"FATAL heroin overdoses in America have almost tripled in three years. More than 8,250 people a year now die from heroin. At the same time, roughly double that number are dying from prescription opioid painkillers, which are molecularly similar. Heroin has become the fallback dope when an addict can’t afford, or find, pills. Total overdose deaths, most often from pills and heroin, now surpass traffic fatalities. • If these deaths are the measure, we are arguably in the middle of our worst drug plague ever, apart from cigarettes and alcohol. • And yet this is also our quietest drug plague. Strikingly little public violence accompanies it. This has muted public outrage. Meanwhile, the victims — mostly white, well-off and often young — are mourned in silence, because their parents are loath to talk publicly about how a cheerleader daughter hooked for dope, or their once-star athlete son overdosed in a fast-food restaurant bathroom."
"Test your knowledge of the history of the women’s suffrage movement by playing our crossword (PDF).You can find the answers here. • When you’re done, you might explore these related Times and Learning Network resources: • Collection | Celebrate Women’s History Month Collection | Using The New York Times for Teaching and Learning About Women Historic Headlines | Aug. 26, 1920 | 19th Amendment Takes Effect, Giving Women the Vote Times Topic | Women and Girls Times Topic | Women’s Rights Times Topic | National Organization for Women • Visit our Student Crossword Archive to find more than 200 additional puzzles on topics across the curriculum."
"Students, parents and administrators often make a fuss about snow days, but it's really individual absences that affect learning, according to a new study." School closings for snow "have no effect at all on student achievement for the sample...
"Lawmakers in Oklahoma recently joined officials in Colorado, Texas, Georgia, Nebraska, Tennessee and elsewhere in trying to prohibit high schools in their states from adopting the new American history Advanced Placement exams."
"It's not just the size of objects in space that boggles the mind — it's the vastness of the timescales on which events in space occur. Pluto takes 248 Earth years to orbit the sun. To put it another way, the entirety of US history has occurred during a single Plutonian orbit. When Pluto was last in its current location, we hadn't invented aviation, let alone spaceflight. This map was released by NASA's New Horizons team in anticipation of the probe becoming the first spacecraft to visit Pluto in July.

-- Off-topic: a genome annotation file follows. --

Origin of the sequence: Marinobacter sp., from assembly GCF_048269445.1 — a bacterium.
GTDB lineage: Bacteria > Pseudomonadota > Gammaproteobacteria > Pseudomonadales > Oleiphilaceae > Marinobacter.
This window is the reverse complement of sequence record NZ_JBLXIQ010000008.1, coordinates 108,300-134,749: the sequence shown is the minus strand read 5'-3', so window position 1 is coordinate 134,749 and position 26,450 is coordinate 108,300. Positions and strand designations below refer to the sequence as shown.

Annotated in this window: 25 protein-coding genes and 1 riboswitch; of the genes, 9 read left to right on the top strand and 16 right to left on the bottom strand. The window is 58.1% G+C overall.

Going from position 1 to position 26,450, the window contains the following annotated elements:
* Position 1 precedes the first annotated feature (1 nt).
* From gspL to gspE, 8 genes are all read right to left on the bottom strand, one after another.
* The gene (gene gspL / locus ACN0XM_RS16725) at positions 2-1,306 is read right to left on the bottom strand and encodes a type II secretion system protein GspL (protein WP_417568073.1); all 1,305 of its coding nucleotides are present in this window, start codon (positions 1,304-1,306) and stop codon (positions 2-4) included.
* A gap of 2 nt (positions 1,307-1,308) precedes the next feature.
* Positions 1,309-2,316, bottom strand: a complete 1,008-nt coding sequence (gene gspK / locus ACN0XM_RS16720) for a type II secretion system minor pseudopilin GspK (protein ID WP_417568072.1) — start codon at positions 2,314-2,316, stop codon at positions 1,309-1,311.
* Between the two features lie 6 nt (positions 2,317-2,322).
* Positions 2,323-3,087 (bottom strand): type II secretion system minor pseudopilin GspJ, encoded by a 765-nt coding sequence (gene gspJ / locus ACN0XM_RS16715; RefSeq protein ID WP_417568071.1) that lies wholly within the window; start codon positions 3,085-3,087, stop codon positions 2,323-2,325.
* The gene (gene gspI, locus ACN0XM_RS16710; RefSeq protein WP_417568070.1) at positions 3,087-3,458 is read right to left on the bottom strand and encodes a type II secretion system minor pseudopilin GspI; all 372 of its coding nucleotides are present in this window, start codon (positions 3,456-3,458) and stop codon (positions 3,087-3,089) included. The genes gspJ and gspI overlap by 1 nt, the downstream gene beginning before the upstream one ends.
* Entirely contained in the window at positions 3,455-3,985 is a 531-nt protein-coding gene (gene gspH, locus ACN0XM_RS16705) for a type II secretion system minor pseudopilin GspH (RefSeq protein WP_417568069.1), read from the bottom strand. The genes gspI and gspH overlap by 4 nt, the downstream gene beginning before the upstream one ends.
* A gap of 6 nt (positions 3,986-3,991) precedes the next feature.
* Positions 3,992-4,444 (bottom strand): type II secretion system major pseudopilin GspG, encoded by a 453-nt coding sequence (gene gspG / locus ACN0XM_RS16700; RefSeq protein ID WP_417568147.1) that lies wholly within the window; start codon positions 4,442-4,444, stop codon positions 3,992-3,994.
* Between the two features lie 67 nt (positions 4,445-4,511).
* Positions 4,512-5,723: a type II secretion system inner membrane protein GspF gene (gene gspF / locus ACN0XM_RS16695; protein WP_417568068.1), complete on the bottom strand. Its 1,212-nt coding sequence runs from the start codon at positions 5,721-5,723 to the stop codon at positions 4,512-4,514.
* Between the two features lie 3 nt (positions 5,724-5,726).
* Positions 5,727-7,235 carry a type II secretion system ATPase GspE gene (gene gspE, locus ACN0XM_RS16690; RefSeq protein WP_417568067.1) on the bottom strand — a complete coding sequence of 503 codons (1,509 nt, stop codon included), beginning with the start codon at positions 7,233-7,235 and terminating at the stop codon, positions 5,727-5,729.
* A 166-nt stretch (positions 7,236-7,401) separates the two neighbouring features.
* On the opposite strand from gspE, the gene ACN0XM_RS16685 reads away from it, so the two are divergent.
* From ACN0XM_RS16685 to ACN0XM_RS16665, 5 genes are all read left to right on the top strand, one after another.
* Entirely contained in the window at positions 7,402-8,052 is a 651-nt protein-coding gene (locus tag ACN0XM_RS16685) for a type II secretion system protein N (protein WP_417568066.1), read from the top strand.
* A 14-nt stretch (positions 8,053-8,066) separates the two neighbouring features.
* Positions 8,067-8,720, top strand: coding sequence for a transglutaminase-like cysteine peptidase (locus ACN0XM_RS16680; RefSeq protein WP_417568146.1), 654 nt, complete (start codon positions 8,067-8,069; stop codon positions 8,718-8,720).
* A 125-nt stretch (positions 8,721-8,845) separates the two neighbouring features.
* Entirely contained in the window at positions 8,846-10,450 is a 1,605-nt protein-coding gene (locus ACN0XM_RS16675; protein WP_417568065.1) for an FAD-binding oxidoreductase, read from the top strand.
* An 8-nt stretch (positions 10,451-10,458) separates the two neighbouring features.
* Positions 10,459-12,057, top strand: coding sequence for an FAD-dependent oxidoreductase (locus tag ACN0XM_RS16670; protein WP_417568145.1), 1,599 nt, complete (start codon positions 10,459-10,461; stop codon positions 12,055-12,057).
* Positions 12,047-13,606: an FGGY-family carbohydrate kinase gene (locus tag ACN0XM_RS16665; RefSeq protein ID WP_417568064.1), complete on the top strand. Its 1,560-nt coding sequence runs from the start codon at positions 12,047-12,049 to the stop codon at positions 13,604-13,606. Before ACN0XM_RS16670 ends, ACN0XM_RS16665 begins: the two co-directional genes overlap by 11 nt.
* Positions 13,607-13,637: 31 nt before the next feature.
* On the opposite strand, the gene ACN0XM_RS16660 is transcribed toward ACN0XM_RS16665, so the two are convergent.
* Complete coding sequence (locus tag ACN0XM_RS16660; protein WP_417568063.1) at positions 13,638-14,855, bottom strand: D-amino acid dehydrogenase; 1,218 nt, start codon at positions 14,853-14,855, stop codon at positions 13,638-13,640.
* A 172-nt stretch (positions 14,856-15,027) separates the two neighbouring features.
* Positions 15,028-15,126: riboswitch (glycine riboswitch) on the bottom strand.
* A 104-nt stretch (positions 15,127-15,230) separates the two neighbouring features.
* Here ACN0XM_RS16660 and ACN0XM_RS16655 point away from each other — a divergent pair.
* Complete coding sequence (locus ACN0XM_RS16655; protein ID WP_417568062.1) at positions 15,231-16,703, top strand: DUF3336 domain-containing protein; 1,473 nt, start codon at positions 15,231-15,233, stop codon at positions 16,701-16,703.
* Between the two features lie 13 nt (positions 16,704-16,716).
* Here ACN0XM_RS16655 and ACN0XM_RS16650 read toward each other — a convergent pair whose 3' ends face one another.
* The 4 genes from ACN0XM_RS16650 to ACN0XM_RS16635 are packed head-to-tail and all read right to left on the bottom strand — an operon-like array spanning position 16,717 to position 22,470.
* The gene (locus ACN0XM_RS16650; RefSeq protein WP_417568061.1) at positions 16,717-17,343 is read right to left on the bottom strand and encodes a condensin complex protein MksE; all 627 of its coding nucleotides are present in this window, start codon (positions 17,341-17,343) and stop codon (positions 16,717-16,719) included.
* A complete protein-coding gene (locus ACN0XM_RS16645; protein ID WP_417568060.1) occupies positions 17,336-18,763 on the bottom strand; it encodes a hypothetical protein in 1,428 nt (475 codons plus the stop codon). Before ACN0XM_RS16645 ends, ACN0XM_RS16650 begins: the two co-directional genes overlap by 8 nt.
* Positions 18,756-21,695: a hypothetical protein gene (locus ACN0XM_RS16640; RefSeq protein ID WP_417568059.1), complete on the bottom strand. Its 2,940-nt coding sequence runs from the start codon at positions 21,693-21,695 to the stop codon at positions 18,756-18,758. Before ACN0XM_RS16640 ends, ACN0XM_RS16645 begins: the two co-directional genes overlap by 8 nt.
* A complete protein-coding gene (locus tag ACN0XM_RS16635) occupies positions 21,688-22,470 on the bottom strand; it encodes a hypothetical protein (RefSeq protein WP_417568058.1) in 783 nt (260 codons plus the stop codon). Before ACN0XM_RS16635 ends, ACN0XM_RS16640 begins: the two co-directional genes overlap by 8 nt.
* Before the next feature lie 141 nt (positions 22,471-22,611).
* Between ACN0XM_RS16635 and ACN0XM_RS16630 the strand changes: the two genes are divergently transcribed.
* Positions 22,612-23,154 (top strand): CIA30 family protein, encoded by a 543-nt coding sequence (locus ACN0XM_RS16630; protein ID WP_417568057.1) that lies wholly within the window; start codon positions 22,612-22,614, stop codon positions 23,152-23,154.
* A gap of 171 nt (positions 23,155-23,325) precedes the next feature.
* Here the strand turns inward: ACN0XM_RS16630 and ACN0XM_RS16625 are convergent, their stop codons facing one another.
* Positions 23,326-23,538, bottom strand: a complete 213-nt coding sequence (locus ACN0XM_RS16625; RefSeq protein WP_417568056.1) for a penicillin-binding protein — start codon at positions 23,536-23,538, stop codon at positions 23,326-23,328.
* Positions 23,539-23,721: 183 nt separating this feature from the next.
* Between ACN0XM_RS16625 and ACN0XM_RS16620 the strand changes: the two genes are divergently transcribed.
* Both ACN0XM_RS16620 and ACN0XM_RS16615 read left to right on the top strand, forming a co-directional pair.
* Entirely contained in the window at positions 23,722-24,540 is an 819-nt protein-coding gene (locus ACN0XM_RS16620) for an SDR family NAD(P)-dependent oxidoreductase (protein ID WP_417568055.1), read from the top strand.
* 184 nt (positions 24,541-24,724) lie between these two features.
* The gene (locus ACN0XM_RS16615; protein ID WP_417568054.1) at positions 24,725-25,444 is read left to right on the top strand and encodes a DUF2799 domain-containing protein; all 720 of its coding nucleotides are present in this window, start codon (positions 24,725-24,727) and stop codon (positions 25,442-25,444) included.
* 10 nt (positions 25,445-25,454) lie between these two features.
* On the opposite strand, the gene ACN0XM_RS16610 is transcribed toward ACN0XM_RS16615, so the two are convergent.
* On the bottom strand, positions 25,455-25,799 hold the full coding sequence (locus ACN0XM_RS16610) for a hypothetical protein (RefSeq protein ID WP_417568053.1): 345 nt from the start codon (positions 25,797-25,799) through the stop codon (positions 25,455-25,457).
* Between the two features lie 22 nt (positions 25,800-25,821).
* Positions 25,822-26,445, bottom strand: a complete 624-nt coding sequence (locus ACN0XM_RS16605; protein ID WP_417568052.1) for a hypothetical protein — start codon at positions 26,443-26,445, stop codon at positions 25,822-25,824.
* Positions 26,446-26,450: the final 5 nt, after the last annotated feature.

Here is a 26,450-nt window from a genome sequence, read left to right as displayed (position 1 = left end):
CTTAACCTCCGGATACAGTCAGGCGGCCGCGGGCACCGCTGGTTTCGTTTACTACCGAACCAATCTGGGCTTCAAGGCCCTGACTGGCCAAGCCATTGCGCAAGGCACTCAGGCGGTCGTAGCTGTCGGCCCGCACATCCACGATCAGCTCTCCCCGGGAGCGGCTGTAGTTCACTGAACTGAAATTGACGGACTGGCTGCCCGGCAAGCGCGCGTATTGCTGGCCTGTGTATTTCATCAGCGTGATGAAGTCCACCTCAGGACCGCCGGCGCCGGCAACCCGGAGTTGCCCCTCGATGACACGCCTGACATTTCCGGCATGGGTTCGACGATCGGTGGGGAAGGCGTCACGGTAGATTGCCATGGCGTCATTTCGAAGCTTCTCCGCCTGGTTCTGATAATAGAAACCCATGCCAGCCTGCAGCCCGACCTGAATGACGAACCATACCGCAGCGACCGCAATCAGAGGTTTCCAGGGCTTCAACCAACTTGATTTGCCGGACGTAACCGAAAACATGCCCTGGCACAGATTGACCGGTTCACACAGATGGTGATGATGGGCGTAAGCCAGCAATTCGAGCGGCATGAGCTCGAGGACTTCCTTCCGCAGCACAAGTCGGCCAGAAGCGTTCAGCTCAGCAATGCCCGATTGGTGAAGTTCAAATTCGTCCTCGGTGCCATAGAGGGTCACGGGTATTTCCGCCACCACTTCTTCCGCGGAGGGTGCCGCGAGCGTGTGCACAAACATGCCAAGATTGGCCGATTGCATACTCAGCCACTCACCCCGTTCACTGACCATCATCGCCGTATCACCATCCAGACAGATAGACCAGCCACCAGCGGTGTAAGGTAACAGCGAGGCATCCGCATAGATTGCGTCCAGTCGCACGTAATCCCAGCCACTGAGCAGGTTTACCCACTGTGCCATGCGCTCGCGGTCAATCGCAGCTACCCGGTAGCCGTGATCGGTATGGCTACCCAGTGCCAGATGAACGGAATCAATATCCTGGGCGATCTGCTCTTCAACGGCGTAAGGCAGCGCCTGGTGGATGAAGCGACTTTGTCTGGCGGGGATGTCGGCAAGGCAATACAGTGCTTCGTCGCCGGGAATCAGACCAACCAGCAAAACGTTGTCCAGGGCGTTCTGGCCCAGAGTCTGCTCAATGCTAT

"Given the ubiquity of mobile devices being used by students in their university, a group of lecturers formed an action-learning group to learn collaboratively about enhancing their teaching with mobile pedagogies."
"On Feb. 3, 2015, a Times News Alert announced the stunning headline: “Harper Lee, Author of ‘To Kill a Mockingbird,’ Is to Publish a Second Novel.” • Fifty-five years after “Mockingbird” first appeared, this surprise announcement created a literary sensation. The new book, “Go Set a Watchman,” already tops pre-order bestseller lists and has spurred its own share of controversy. • Whether you’ve responded to this news with delighted anticipation, concerned skepticism or something in between, the recent attention to Ms. Lee and her work reminds us of the central place “Mockingbird” has in our literary culture. It’s a perennial favorite in schools and, according to one study, the most-recommended book among American readers. • Although the themes, setting and characters of “Mockingbird” could be paired with any number of pieces from The Times’s vast archive, our guest writer, Laura Tavares from Facing History and Ourselves, has chosen a recent article that situates the novel in its historical context and also raises important questions about race, justice and memory in our society today. • Below, she pairs Chapter 15 of the novel with a recent Times article on the Equal Justice Initiative report documenting the history of racial lynching in the United States."
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